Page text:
So the desire to visit the ICA and the option to do it for free was the perfect excuse to take a walk in the afternoon on Friday after a week of strenuous activities.

Free Fun Fridays

Various points along the route on the map

  1. Cambridge St & New Sudbury St
  2. Government Center
  3. Hanover St
  4. Hanover St & Blackstone St
  5. Blackstone St & North St
  6. North St & Clinton St
  7. Faneuil Hall - Quincey Market
  8. John F Fitzgerald Surface Road
  9. JFK Rd & State St
  10. State St & Atlantic Ave
  11. Atlantic Ave & Milk St
  12. Atlantic Ave & E India Row
  13. Atlantic Ave & High St (Boston Harbor Hotel)
  14. Rowes Wharf
  15. Northern Ave Bridge at Rowes Wharf
  16. Northern Ave bridge at South Boston
  17. Northern Ave close to ICA
  18. ICA/Boston
  19. Northern Ave
  20. Northern Ave & Sleeper St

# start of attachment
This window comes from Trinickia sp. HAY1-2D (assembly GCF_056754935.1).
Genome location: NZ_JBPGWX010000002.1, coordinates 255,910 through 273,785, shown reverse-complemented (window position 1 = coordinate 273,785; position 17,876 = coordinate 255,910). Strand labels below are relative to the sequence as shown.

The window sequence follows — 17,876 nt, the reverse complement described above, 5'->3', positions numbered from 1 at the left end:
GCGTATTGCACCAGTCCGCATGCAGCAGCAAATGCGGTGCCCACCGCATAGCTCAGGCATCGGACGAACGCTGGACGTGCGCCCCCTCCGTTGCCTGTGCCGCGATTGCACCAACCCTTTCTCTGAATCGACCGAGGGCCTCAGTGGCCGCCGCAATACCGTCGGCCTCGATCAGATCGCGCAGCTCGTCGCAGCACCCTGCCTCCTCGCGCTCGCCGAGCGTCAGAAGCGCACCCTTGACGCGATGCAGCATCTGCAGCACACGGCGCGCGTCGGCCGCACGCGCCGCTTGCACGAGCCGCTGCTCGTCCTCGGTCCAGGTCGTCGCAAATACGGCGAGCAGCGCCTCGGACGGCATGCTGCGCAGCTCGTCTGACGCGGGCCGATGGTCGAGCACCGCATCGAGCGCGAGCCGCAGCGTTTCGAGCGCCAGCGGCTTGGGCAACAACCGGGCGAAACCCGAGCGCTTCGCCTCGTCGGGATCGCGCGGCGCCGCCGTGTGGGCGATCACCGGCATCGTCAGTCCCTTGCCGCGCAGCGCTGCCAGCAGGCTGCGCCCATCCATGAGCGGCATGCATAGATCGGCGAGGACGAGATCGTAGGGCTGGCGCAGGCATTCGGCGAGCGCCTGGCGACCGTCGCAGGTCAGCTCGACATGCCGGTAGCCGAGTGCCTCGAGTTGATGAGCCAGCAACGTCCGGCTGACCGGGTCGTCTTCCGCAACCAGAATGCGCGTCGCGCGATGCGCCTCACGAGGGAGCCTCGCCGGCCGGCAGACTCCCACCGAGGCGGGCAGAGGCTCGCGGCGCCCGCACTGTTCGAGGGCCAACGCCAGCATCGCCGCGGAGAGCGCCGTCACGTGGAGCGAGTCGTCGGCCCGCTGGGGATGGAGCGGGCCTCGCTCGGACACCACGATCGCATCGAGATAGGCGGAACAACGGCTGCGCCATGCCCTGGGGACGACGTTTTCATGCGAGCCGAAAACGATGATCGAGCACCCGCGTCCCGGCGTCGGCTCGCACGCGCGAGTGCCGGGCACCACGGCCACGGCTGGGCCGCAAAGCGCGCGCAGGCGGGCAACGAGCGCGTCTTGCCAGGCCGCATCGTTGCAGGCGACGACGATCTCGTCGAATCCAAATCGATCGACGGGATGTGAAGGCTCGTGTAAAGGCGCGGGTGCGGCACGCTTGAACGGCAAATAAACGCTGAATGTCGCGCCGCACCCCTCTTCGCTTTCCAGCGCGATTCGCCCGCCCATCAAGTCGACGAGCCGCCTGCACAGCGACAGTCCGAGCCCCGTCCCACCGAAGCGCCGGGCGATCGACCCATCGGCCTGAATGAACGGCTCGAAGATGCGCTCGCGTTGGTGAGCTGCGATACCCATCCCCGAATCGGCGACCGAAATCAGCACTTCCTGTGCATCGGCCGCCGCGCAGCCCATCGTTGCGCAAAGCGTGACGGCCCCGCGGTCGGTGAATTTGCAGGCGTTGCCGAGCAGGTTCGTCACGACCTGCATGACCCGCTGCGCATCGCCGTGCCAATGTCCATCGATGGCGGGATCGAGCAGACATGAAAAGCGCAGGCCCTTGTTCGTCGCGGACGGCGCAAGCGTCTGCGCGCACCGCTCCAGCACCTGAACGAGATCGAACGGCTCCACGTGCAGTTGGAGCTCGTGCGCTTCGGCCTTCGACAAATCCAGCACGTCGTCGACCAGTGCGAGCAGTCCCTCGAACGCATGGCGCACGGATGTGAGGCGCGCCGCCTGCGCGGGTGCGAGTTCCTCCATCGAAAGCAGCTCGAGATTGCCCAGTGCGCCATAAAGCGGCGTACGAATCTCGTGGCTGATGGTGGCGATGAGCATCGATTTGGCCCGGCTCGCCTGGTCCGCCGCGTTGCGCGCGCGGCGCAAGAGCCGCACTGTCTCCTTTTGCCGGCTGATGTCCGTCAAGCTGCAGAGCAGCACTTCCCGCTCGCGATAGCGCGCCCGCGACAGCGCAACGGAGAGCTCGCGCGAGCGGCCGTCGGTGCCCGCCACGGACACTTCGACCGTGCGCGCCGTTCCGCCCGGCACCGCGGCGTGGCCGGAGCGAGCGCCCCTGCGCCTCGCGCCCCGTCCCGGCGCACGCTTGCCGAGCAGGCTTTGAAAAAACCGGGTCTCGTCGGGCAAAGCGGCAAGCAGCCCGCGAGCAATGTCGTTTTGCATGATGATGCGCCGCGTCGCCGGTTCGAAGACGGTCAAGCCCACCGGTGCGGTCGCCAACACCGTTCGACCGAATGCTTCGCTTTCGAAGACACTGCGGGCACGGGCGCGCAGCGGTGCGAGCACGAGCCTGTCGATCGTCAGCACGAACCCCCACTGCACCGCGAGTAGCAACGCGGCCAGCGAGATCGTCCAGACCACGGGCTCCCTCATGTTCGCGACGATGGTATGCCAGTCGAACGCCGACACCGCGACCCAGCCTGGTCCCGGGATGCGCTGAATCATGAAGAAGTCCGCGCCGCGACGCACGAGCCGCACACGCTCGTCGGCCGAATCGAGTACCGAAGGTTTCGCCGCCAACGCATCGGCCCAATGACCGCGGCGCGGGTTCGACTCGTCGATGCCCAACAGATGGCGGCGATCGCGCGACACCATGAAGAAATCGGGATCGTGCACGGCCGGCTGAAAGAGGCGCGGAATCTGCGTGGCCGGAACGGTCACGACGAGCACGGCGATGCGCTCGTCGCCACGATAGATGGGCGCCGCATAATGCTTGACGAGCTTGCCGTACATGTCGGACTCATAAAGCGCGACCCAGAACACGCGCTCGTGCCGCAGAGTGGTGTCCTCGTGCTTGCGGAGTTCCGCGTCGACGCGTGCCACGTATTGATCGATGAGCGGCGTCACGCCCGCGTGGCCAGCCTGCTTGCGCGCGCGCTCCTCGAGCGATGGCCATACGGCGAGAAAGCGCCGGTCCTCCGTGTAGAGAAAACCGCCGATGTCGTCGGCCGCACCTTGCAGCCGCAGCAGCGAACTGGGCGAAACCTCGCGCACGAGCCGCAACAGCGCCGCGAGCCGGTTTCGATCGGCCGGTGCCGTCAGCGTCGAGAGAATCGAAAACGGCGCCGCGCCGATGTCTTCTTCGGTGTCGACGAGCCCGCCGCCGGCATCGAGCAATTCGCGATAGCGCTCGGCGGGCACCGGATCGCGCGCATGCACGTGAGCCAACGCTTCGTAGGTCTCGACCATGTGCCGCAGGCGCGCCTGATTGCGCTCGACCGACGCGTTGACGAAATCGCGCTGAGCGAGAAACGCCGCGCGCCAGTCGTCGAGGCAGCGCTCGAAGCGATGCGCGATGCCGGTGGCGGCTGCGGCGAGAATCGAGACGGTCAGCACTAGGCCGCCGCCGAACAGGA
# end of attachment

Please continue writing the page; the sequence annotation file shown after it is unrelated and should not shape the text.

21. Sleeper St & Seaport Blvd (Barking Crab)
  22. Seaport Blvd & Atlantic Ave
  23. Atlantic Ave & Congress St
  24. Atlantic Ave & Summer St (South Station)

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Government Center

It's the location of Boston City Hall at Downtown

Government Center, Downtown, Boston MA

Government Center, Downtown, Boston MA
Government Center, Downtown, Boston MA

Since I work in the West End, I walked along Cambridge St and reaching New Sudbury St I took the first images of this route (# 1 on map) and decided to start the tour at Government Center (# 2) which is the place where the Boston City Hall is located, and some courts of Suffolk County and the green line T station: Government Center. This Friday I went there, there was as usual in summer several tents with diverse objects for sale, as well as show and music, but did not know the topic or the reason for the event.

Government Center

Government Center
Government Center

Haymarket square

Haymarket square
Haymarket square